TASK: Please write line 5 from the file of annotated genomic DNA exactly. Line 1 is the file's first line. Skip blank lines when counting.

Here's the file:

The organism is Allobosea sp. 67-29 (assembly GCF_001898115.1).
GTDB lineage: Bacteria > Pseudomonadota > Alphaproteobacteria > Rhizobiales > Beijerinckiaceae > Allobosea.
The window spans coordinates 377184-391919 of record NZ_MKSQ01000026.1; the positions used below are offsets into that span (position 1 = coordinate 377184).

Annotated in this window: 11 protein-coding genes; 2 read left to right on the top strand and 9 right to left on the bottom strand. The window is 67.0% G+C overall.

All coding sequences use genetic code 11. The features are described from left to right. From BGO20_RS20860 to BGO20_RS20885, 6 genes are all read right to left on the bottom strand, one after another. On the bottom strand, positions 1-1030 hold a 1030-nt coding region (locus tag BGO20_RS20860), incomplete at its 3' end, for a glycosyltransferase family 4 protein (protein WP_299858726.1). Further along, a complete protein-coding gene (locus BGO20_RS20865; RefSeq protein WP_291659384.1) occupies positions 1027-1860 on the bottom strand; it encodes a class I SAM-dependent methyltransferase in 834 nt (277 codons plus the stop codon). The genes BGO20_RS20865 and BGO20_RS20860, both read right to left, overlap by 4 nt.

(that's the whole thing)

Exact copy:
All coding sequences use genetic code 11. The features are described from left to right. From BGO20_RS20860 to BGO20_RS20885, 6 genes are all read right to left on the bottom strand, one after another. On the bottom strand, positions 1-1030 hold a 1030-nt coding region (locus tag BGO20_RS20860), incomplete at its 3' end, for a glycosyltransferase family 4 protein (protein WP_299858726.1). Further along, a complete protein-coding gene (locus BGO20_RS20865; RefSeq protein WP_291659384.1) occupies positions 1027-1860 on the bottom strand; it encodes a class I SAM-dependent methyltransferase in 834 nt (277 codons plus the stop codon). The genes BGO20_RS20865 and BGO20_RS20860, both read right to left, overlap by 4 nt.